In the UK existing health and safety and working time laws may assist in arguing that an employer has breached its existing duties to an employee to provide a safe place of work and not exceed specified working hours. Likewise, a bullying and oppressive approach taken by an employer might entitle the employee to argue that they have been constructively dismissed, the employer having breached the implied term of mutual trust and confidence or express provisions of these existing measures. Should the treatment be linked to a protected characteristic the worker may rely on existing discrimination measures.
The Labour party has said that it wants to see flexible working as far as is reasonable and practical but that workers should be given the “right to switch off” when they have left for the day to ensure homes don’t become “24/7 offices.” The Trade Union Prospect, general secretary Mike Clancy said his union supported flexible working but added that “‘flexible’ has to actually mean ‘flexible’, not simply moving work from the office to home with the same long hours, ‘always on’ culture.”
“The challenge as we exit the pandemic is to make sure we build on the flexibility workers want and reset the boundaries between home and work life.”
On 21 January 2021, the European Parliament approved a resolution on the right to disconnect with some recommendations to the European Commission on the text of a Directive. The right is defined as “the right for workers to switch off their digital tools including means of communication for work purposes outside their working time without facing consequences for not replying to e-mails, phone calls or text messages”.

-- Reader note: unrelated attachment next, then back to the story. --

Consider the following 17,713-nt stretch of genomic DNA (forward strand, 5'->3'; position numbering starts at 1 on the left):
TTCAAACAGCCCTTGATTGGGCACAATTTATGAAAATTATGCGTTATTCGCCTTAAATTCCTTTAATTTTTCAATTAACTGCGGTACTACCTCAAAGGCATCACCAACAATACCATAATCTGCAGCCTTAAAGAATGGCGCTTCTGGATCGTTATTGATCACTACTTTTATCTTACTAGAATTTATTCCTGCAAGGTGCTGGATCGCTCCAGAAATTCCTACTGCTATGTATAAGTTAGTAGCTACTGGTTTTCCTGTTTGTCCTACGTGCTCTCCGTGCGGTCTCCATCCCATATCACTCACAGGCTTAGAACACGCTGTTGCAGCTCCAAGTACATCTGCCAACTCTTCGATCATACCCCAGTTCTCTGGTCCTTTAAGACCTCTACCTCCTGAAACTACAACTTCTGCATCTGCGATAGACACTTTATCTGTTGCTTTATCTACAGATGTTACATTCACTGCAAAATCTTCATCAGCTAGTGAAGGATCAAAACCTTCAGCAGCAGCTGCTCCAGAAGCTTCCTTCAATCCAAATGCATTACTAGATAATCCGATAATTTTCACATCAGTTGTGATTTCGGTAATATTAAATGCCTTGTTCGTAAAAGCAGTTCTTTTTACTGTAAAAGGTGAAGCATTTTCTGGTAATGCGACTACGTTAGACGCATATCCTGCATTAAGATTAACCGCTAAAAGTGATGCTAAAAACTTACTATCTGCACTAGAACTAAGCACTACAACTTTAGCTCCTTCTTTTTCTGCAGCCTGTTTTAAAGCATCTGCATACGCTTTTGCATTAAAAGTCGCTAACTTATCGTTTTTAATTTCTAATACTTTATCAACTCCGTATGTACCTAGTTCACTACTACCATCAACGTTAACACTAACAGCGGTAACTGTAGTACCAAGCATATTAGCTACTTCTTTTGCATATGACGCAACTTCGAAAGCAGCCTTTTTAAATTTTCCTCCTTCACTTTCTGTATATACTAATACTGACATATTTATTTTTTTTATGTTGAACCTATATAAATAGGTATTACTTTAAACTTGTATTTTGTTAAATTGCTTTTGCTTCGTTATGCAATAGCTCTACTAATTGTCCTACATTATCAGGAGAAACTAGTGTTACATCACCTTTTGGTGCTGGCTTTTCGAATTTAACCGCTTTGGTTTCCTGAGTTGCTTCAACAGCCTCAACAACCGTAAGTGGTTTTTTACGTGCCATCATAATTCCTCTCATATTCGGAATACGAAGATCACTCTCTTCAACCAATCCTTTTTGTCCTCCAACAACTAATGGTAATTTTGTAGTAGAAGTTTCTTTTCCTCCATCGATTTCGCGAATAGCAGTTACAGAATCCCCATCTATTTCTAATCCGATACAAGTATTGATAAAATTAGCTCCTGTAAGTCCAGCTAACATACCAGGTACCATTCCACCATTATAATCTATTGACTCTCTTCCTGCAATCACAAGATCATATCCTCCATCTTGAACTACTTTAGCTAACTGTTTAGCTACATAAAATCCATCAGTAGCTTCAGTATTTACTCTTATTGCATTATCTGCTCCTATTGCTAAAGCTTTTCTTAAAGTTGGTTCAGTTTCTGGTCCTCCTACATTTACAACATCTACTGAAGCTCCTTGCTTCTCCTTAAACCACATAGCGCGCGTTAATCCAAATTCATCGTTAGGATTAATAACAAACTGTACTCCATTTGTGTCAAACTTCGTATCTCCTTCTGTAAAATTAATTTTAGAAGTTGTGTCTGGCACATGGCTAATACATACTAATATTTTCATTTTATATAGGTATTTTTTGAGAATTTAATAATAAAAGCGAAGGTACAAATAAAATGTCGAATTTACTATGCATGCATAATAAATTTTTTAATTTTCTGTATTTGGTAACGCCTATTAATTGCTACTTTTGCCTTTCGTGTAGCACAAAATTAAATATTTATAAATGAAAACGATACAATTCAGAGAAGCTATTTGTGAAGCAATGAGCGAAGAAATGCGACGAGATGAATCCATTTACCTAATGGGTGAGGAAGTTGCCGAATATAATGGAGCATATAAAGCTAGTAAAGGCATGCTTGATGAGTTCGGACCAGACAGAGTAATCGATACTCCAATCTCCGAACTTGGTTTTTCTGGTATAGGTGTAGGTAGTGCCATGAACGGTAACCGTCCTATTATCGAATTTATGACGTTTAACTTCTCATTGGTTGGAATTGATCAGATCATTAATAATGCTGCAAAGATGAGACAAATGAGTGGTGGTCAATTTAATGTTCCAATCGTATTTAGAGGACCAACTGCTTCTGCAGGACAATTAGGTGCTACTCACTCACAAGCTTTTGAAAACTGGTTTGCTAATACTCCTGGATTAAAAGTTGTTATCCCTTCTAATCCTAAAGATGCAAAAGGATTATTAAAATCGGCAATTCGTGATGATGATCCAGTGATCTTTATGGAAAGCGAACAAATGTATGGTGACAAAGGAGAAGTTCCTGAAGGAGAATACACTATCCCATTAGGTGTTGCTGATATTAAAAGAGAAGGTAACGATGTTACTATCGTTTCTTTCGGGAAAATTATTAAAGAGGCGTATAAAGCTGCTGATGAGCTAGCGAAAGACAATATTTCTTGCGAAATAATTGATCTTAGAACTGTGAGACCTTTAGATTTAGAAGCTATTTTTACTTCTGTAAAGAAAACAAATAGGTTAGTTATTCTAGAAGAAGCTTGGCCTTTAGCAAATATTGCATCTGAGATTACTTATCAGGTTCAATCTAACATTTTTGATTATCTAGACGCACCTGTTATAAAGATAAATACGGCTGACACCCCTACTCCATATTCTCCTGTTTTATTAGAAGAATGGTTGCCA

A key part of the Directive is that failure by employers to allow employees to switch off will be “protective, proportionate and dissuasive penalties.” Taking a stricter approach than many countries who have so far adopted a more policy/consensus-based approach.
Whilst the UK will not now be bound by the Directive, given the high prevalence of work related stress, some of which may be caused by the increasing pressure to be ever “ on” and lack of monitoring of home based staff, such measures must be surely be advisable to ensure that the UK remains a healthy and desirable place to work. 17.9 million working days were lost due to work-related stress, depression or anxiety in 2019/20 according to the Labour Force Survey (LFS) and 828,000 Workers suffered from work-related stress, depression or anxiety (new or longstanding). Looked at visually the trajectory of work-related stress is virtually vertical. The link between the “ever on” culture and the health and well-being of workers, which has been exacerbated by the current pandemic, is clear. A globally unified response ensuring that workers who now work in an increasingly global context will be needed and the UK should continue to lead the way.
If you would like to develop a right to disconnect policy to help your business ensure the health and wellbeing of your staff we would love to help.
© Zoe Lagadec
*The contents of this Newsletter are for reference purposes only and do not constitute legal advice.